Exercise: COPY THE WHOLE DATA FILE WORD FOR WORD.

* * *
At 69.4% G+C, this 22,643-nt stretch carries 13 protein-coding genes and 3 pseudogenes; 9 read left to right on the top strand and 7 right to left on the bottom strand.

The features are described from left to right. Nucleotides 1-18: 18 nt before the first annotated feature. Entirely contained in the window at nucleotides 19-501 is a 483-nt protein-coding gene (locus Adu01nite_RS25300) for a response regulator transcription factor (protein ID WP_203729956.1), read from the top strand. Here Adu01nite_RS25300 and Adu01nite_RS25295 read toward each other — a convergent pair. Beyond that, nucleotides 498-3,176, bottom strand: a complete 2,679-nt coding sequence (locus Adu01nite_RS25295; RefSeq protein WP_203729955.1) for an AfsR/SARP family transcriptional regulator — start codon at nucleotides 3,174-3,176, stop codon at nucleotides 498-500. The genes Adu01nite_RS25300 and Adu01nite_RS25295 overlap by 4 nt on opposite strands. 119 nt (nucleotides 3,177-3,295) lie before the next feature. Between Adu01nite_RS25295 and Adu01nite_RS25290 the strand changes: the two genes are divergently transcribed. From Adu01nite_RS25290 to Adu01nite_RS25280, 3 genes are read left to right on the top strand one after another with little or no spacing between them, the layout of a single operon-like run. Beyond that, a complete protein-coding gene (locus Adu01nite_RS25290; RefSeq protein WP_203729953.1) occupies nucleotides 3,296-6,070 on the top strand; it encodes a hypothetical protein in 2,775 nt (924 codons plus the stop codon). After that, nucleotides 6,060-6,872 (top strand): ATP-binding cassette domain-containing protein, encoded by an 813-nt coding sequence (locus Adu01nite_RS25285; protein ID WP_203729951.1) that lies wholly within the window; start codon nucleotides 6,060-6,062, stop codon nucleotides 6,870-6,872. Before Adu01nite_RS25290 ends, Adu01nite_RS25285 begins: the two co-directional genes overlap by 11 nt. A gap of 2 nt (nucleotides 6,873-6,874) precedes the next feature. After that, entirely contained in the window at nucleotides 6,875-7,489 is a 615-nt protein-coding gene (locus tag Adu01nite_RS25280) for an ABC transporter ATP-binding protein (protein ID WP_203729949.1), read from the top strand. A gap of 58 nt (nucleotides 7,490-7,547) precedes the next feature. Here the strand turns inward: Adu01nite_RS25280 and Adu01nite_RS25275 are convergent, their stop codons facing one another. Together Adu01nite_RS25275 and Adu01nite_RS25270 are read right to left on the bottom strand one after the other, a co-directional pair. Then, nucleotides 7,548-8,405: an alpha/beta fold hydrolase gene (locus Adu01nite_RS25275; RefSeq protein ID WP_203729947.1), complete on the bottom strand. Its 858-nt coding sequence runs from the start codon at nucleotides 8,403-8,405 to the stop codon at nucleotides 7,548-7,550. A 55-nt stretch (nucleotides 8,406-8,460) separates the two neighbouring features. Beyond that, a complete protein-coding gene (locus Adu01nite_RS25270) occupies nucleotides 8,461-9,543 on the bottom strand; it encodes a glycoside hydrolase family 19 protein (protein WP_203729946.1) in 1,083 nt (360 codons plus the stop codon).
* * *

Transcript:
At 69.4% G+C, this 22,643-nt stretch carries 13 protein-coding genes and 3 pseudogenes; 9 read left to right on the top strand and 7 right to left on the bottom strand.

The features are described from left to right. Nucleotides 1-18: 18 nt before the first annotated feature. Entirely contained in the window at nucleotides 19-501 is a 483-nt protein-coding gene (locus Adu01nite_RS25300) for a response regulator transcription factor (protein ID WP_203729956.1), read from the top strand. Here Adu01nite_RS25300 and Adu01nite_RS25295 read toward each other — a convergent pair. Beyond that, nucleotides 498-3,176, bottom strand: a complete 2,679-nt coding sequence (locus Adu01nite_RS25295; RefSeq protein WP_203729955.1) for an AfsR/SARP family transcriptional regulator — start codon at nucleotides 3,174-3,176, stop codon at nucleotides 498-500. The genes Adu01nite_RS25300 and Adu01nite_RS25295 overlap by 4 nt on opposite strands. 119 nt (nucleotides 3,177-3,295) lie before the next feature. Between Adu01nite_RS25295 and Adu01nite_RS25290 the strand changes: the two genes are divergently transcribed. From Adu01nite_RS25290 to Adu01nite_RS25280, 3 genes are read left to right on the top strand one after another with little or no spacing between them, the layout of a single operon-like run. Beyond that, a complete protein-coding gene (locus Adu01nite_RS25290; RefSeq protein WP_203729953.1) occupies nucleotides 3,296-6,070 on the top strand; it encodes a hypothetical protein in 2,775 nt (924 codons plus the stop codon). After that, nucleotides 6,060-6,872 (top strand): ATP-binding cassette domain-containing protein, encoded by an 813-nt coding sequence (locus Adu01nite_RS25285; protein ID WP_203729951.1) that lies wholly within the window; start codon nucleotides 6,060-6,062, stop codon nucleotides 6,870-6,872. Before Adu01nite_RS25290 ends, Adu01nite_RS25285 begins: the two co-directional genes overlap by 11 nt. A gap of 2 nt (nucleotides 6,873-6,874) precedes the next feature. After that, entirely contained in the window at nucleotides 6,875-7,489 is a 615-nt protein-coding gene (locus tag Adu01nite_RS25280) for an ABC transporter ATP-binding protein (protein ID WP_203729949.1), read from the top strand. A gap of 58 nt (nucleotides 7,490-7,547) precedes the next feature. Here the strand turns inward: Adu01nite_RS25280 and Adu01nite_RS25275 are convergent, their stop codons facing one another. Together Adu01nite_RS25275 and Adu01nite_RS25270 are read right to left on the bottom strand one after the other, a co-directional pair. Then, nucleotides 7,548-8,405: an alpha/beta fold hydrolase gene (locus Adu01nite_RS25275; RefSeq protein ID WP_203729947.1), complete on the bottom strand. Its 858-nt coding sequence runs from the start codon at nucleotides 8,403-8,405 to the stop codon at nucleotides 7,548-7,550. A 55-nt stretch (nucleotides 8,406-8,460) separates the two neighbouring features. Beyond that, a complete protein-coding gene (locus Adu01nite_RS25270) occupies nucleotides 8,461-9,543 on the bottom strand; it encodes a glycoside hydrolase family 19 protein (protein WP_203729946.1) in 1,083 nt (360 codons plus the stop codon).